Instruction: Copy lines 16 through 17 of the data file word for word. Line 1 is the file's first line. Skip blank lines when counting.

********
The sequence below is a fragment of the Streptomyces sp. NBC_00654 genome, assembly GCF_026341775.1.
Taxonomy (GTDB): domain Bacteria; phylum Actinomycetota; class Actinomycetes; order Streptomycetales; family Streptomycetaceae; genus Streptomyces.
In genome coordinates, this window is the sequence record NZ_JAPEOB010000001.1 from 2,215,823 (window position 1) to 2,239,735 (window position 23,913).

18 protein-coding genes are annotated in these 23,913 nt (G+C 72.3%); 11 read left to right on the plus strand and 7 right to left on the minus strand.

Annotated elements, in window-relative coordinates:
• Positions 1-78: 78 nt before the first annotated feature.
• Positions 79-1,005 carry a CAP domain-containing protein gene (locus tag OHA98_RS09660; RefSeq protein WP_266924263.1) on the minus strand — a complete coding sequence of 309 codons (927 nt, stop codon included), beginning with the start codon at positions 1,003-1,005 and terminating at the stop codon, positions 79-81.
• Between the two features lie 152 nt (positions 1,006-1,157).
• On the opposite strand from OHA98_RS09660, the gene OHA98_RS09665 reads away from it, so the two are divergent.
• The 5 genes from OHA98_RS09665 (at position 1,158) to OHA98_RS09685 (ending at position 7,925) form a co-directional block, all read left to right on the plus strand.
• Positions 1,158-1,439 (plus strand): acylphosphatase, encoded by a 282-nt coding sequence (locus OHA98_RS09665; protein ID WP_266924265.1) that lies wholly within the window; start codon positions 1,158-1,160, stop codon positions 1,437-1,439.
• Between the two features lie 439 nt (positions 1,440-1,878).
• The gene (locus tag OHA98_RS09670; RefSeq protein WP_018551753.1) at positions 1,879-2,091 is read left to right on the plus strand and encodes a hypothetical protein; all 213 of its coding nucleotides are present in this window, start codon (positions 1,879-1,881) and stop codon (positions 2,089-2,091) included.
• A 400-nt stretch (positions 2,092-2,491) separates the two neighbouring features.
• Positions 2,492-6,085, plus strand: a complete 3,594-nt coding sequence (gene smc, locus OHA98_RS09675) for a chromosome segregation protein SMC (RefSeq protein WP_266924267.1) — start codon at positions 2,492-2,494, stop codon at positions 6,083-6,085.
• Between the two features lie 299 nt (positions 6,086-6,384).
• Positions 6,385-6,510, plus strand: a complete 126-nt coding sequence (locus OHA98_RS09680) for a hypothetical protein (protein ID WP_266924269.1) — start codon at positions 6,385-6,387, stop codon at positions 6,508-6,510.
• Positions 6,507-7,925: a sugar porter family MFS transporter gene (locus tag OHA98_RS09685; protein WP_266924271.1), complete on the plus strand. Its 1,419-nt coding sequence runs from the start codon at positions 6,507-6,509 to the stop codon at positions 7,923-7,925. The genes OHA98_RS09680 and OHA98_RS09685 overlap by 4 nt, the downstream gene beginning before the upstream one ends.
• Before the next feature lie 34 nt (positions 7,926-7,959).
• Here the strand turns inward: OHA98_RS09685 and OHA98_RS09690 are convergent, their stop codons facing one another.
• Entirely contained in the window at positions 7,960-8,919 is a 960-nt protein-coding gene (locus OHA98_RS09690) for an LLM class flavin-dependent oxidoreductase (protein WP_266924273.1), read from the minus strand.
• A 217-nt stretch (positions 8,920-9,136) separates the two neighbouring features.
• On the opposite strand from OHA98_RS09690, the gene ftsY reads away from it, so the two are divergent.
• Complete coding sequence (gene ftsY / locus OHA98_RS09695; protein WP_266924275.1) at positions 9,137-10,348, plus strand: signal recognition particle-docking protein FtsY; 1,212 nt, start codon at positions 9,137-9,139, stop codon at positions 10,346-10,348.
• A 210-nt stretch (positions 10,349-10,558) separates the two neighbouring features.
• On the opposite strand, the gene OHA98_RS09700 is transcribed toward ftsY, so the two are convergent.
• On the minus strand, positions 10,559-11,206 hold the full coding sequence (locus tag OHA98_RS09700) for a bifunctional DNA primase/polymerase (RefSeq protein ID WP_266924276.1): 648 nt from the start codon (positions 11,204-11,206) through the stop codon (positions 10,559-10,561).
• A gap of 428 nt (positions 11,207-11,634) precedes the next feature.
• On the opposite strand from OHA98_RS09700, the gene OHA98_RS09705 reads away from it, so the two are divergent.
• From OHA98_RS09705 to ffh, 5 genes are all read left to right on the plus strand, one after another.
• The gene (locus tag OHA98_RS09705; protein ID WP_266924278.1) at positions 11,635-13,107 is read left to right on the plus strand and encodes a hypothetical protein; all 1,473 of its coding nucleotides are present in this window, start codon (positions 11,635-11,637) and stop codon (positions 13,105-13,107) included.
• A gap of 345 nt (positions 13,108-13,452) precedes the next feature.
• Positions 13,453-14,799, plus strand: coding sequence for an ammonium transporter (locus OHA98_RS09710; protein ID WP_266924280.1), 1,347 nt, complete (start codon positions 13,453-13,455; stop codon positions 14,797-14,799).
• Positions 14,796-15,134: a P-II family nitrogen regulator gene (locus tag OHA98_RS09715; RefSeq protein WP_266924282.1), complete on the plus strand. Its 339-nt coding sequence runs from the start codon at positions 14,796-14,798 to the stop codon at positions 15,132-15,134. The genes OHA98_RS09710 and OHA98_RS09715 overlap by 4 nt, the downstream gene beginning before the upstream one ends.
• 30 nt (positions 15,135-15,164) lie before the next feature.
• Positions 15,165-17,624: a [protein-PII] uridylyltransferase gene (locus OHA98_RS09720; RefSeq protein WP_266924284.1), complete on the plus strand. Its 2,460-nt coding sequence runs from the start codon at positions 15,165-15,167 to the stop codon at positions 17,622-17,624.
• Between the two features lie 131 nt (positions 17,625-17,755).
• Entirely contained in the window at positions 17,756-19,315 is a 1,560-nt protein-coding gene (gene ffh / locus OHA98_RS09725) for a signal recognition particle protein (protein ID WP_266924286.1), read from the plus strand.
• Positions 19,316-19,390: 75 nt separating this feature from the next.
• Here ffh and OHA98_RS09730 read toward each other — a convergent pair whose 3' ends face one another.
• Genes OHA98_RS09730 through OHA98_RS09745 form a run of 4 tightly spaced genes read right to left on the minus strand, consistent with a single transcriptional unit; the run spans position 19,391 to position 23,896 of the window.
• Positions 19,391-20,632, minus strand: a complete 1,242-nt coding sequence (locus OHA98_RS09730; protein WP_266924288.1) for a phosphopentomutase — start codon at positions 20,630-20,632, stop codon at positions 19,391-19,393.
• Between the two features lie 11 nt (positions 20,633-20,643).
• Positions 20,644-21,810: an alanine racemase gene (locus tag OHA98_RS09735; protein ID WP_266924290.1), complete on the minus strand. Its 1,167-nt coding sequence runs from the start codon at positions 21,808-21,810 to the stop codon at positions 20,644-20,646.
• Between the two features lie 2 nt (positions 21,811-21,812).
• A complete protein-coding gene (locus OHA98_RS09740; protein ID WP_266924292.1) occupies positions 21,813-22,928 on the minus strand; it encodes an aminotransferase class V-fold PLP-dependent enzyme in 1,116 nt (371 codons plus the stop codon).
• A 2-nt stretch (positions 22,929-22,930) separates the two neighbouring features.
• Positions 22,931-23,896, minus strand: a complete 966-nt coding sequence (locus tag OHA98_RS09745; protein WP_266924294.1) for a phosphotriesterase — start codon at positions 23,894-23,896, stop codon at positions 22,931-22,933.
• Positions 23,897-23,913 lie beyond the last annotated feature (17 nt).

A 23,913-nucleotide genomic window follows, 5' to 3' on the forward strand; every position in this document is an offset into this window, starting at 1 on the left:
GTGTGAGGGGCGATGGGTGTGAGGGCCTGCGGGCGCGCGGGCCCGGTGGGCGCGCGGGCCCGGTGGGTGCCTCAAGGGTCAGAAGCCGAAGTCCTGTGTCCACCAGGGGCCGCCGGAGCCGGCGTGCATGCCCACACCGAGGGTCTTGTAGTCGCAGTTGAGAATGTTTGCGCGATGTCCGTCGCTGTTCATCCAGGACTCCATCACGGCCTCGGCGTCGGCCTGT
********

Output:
• Between the two features lie 299 nt (positions 6,086-6,384).
• Positions 6,385-6,510, plus strand: a complete 126-nt coding sequence (locus OHA98_RS09680) for a hypothetical protein (protein ID WP_266924269.1) — start codon at positions 6,385-6,387, stop codon at positions 6,508-6,510.